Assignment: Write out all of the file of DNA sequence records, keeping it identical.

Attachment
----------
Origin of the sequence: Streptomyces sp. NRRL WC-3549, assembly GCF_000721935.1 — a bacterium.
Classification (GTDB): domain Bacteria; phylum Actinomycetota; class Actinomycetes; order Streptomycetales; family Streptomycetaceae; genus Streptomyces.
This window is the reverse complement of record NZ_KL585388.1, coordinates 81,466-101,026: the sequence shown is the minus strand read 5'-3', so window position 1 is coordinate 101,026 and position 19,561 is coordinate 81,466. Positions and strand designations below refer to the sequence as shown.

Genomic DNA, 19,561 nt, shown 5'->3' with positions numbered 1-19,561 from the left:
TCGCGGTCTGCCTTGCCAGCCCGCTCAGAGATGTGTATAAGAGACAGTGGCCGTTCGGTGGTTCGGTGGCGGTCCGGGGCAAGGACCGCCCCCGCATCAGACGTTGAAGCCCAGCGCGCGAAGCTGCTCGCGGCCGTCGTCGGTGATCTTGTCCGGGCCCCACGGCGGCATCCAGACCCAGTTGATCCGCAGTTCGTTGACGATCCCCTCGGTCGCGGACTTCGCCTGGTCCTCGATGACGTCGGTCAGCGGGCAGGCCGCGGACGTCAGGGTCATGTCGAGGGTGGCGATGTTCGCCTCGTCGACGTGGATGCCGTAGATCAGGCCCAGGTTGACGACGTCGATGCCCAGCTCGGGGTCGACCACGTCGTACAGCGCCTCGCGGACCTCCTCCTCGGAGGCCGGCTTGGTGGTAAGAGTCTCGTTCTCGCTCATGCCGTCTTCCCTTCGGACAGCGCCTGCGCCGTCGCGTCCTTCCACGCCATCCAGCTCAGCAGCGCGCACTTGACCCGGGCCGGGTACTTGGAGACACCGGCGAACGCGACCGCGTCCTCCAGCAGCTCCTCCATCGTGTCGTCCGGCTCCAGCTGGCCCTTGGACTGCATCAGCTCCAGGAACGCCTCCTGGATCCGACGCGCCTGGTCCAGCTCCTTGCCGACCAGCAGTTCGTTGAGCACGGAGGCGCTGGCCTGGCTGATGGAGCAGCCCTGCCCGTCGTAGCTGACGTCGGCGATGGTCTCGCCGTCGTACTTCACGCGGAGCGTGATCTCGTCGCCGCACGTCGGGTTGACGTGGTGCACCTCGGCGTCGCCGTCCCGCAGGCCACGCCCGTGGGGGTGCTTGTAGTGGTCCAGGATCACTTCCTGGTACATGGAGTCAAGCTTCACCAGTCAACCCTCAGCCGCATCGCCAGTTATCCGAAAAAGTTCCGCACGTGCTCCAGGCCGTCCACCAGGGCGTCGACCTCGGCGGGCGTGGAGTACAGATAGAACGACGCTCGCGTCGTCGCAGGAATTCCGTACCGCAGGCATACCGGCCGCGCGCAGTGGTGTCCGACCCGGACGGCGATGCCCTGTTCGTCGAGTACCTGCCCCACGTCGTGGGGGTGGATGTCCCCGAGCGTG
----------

Origin of the sequence: Streptomyces sp. NRRL WC-3549, assembly GCF_000721935.1 — a bacterium.
Classification (GTDB): domain Bacteria; phylum Actinomycetota; class Actinomycetes; order Streptomycetales; family Streptomycetaceae; genus Streptomyces.
This window is the reverse complement of record NZ_KL585388.1, coordinates 81,466-101,026: the sequence shown is the minus strand read 5'-3', so window position 1 is coordinate 101,026 and position 19,561 is coordinate 81,466. Positions and strand designations below refer to the sequence as shown.

Genomic DNA, 19,561 nt, shown 5'->3' with positions numbered 1-19,561 from the left:
TCGCGGTCTGCCTTGCCAGCCCGCTCAGAGATGTGTATAAGAGACAGTGGCCGTTCGGTGGTTCGGTGGCGGTCCGGGGCAAGGACCGCCCCCGCATCAGACGTTGAAGCCCAGCGCGCGAAGCTGCTCGCGGCCGTCGTCGGTGATCTTGTCCGGGCCCCACGGCGGCATCCAGACCCAGTTGATCCGCAGTTCGTTGACGATCCCCTCGGTCGCGGACTTCGCCTGGTCCTCGATGACGTCGGTCAGCGGGCAGGCCGCGGACGTCAGGGTCATGTCGAGGGTGGCGATGTTCGCCTCGTCGACGTGGATGCCGTAGATCAGGCCCAGGTTGACGACGTCGATGCCCAGCTCGGGGTCGACCACGTCGTACAGCGCCTCGCGGACCTCCTCCTCGGAGGCCGGCTTGGTGGTAAGAGTCTCGTTCTCGCTCATGCCGTCTTCCCTTCGGACAGCGCCTGCGCCGTCGCGTCCTTCCACGCCATCCAGCTCAGCAGCGCGCACTTGACCCGGGCCGGGTACTTGGAGACACCGGCGAACGCGACCGCGTCCTCCAGCAGCTCCTCCATCGTGTCGTCCGGCTCCAGCTGGCCCTTGGACTGCATCAGCTCCAGGAACGCCTCCTGGATCCGACGCGCCTGGTCCAGCTCCTTGCCGACCAGCAGTTCGTTGAGCACGGAGGCGCTGGCCTGGCTGATGGAGCAGCCCTGCCCGTCGTAGCTGACGTCGGCGATGGTCTCGCCGTCGTACTTCACGCGGAGCGTGATCTCGTCGCCGCACGTCGGGTTGACGTGGTGCACCTCGGCGTCGCCGTCCCGCAGGCCACGCCCGTGGGGGTGCTTGTAGTGGTCCAGGATCACTTCCTGGTACATGGAGTCAAGCTTCACCAGTCAACCCTCAGCCGCATCGCCAGTTATCCGAAAAAGTTCCGCACGTGCTCCAGGCCGTCCACCAGGGCGTCGACCTCGGCGGGCGTGGAGTACAGATAGAACGACGCTCGCGTCGTCGCAGGAATTCCGTACCGCAGGCATACCGGCCGCGCGCAGTGGTGTCCGACCCGGACGGCGATGCCCTGTTCGTCGAGTACCTGCCCCACGTCGTGGGGGTGGATGTCCCCGAGCGTG